The military diet includes bunless hot dogs and ice cream, but is it safe?

The military diet includes bunless hot dogs and ice cream, but is it safe?

This hot-dog based diet claims it can turn you into one hot dog.

The military diet is a two-week-long regimen that claims it can help you drop 10 pounds, according to its website, and though the name may be striking, this diet is not followed by any branch of the armed forces.

“The name comes from the discipline and willpower it takes to stay on the diet and follow it, just like the willpower and discipline it takes to stay in the military,” the site creators say.

Along with other fads, the eating plan has been growing in popularity this month, thanks to the New Years’ resolution dieting craze that comes every January. Google Trends shows that online searches for the “military diet plan” peaked in the last few days of 2019 as dieters gear up for their goals.

While most diets require eschewing processed foods for all-natural ingredients, the cornerstone dish of the military diet is heavily processed.

The meal plan is comprised of three meals and snacks consumed in a three days on, four days off pattern. Breakfasts include half a grapefruit, one egg and a slice of toast and five saltine crackers. For lunches, dieters can munch on half a cup of tuna, one cup of cottage cheese and one egg. Dinners are based around three ounces of meat, two hot dogs without buns and one cup of tuna. Followers can have extras, like pieces of broccoli, carrots and vanilla ice cream, as a treat.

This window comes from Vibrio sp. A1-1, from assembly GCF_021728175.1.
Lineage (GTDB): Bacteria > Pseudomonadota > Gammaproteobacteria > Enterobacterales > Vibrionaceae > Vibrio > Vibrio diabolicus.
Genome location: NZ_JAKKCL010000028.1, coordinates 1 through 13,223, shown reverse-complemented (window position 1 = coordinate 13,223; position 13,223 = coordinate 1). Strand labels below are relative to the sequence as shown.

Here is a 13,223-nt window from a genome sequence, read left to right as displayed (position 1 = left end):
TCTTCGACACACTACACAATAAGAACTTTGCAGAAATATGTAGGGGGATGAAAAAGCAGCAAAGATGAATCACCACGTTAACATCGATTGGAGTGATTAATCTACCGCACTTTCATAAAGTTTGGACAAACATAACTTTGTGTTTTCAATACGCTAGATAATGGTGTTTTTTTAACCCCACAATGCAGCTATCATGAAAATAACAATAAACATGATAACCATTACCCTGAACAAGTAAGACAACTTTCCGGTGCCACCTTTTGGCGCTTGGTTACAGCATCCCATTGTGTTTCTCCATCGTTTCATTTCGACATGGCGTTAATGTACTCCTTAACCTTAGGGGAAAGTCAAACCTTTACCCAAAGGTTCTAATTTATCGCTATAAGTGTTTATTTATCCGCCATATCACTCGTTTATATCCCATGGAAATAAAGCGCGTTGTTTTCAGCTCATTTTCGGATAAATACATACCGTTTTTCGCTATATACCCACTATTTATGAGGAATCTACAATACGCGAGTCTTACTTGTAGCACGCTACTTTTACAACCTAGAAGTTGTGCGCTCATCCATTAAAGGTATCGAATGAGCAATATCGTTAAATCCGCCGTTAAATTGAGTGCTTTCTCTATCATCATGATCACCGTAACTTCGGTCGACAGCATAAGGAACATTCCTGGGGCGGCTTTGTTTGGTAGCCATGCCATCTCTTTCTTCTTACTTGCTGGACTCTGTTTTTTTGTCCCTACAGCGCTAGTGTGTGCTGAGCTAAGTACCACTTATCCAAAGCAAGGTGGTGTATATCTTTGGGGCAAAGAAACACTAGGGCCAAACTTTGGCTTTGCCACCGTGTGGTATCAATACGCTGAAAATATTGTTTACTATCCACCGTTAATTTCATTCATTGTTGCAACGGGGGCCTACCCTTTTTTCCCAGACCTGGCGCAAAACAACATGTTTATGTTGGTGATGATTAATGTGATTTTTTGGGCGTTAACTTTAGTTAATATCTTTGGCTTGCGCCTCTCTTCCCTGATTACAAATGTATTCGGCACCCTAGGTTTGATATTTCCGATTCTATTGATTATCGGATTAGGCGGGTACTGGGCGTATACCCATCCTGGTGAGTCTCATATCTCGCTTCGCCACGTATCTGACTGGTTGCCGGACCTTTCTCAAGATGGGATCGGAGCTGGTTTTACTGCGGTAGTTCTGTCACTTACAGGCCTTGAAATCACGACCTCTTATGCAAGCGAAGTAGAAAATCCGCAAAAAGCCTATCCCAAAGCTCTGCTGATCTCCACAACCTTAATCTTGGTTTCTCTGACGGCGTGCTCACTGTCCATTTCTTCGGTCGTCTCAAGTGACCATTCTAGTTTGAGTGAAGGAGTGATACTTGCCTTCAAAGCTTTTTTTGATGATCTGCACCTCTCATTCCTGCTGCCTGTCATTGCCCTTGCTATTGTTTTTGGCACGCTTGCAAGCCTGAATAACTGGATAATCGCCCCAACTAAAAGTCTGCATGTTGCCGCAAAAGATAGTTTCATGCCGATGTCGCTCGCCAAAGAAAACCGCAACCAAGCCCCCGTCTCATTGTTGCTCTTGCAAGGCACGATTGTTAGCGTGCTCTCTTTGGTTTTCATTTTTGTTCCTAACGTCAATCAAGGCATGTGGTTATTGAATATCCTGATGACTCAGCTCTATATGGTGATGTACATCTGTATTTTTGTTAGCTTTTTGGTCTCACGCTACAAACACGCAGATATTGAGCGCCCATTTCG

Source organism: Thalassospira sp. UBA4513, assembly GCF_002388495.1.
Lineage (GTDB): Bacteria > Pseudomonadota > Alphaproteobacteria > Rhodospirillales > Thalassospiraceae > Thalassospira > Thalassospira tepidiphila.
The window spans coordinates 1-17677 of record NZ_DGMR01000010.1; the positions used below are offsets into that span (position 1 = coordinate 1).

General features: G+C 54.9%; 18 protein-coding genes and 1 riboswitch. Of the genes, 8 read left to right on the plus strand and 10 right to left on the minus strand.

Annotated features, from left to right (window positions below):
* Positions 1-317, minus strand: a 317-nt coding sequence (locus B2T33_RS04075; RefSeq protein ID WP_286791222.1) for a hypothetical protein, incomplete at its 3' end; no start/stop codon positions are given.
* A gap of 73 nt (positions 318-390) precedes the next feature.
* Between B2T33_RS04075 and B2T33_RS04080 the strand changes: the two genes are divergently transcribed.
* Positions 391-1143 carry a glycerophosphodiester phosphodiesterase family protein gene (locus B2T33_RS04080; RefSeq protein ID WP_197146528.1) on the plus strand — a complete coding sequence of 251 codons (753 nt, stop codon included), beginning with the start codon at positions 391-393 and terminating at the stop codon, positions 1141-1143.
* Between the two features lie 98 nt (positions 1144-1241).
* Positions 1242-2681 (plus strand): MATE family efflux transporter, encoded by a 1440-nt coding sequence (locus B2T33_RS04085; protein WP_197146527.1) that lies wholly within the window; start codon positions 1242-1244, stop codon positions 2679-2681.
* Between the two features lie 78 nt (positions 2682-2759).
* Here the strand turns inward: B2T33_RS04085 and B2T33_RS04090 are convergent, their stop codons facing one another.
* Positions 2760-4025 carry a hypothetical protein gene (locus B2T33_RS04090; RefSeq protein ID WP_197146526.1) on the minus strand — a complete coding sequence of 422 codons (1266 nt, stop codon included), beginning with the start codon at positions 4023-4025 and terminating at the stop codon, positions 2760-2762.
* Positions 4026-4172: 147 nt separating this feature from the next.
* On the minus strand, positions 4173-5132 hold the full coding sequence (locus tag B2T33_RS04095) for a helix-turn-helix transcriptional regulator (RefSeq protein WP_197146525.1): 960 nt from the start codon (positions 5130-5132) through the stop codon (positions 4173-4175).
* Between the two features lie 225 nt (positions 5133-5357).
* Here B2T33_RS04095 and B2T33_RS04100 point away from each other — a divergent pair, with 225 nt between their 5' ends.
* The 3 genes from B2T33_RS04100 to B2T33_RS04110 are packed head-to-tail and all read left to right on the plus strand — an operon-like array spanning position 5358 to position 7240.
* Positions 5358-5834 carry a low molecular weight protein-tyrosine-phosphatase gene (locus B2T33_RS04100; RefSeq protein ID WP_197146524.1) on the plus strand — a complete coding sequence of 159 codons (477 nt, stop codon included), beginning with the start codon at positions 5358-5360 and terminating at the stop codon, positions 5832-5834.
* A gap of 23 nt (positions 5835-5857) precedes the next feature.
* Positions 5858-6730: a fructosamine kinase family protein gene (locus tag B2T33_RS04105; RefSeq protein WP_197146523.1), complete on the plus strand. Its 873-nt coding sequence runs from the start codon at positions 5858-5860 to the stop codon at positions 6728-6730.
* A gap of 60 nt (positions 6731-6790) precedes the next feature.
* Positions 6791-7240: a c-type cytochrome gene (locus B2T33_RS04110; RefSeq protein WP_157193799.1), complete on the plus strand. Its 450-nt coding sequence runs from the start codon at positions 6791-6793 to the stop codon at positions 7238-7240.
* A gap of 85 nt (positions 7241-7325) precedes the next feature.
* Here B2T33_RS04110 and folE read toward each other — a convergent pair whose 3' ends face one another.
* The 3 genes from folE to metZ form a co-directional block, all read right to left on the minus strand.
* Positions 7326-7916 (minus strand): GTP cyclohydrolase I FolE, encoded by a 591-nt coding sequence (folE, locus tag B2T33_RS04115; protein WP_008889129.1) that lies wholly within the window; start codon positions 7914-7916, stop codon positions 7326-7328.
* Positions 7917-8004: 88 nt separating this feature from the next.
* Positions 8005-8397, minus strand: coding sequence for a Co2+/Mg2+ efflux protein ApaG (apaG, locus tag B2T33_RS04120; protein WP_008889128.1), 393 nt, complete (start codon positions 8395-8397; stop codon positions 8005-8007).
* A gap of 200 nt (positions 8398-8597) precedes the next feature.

After three days on the plan, dieters take four days off, then repeat the process again.

Though you may be able to drop pounds on this diet, many of the allowed foods are heavily processed and high in fat. This is cause for concern for Deena Adimoolam, M.D., an endocrinologist at Mount Sinai St. Luke’s.

“I don’t think it’s that nutritious,” she tells The Post of the hot dogs, because they often include “many other ingredients than meat,” and the ice cream, because of the high sugar content.

Adimoolam explains that since the diet requires eating less than 1,500 calories a day, followers will drop pounds. However, if they’re not making permanent lifestyle changes to maintain that lower weight, they’re going to put those pounds back on.

For those looking for similar results but who want to make sure they’re getting the nutrients their body needs, Amidoolam recommends downloading a calorie counting app to get to know their body. Start by decreasing caloric intake, which would mimic this fad diet without dangerous foods, Adimoolam says, but never decrease intake to under 1,000 calories a day.

“It’s good to work with a nutritionist or a doctor,” she says, to find the right plan for your body that is “sustainable.”

Amidoolam also warns eager dieters to be wary of the promises they might read online. A good diet “will be balanced between carbohydrates, protein and fat,” she says. Diets that restrict one type of food, like the Keto diet, may be difficult to sustain.



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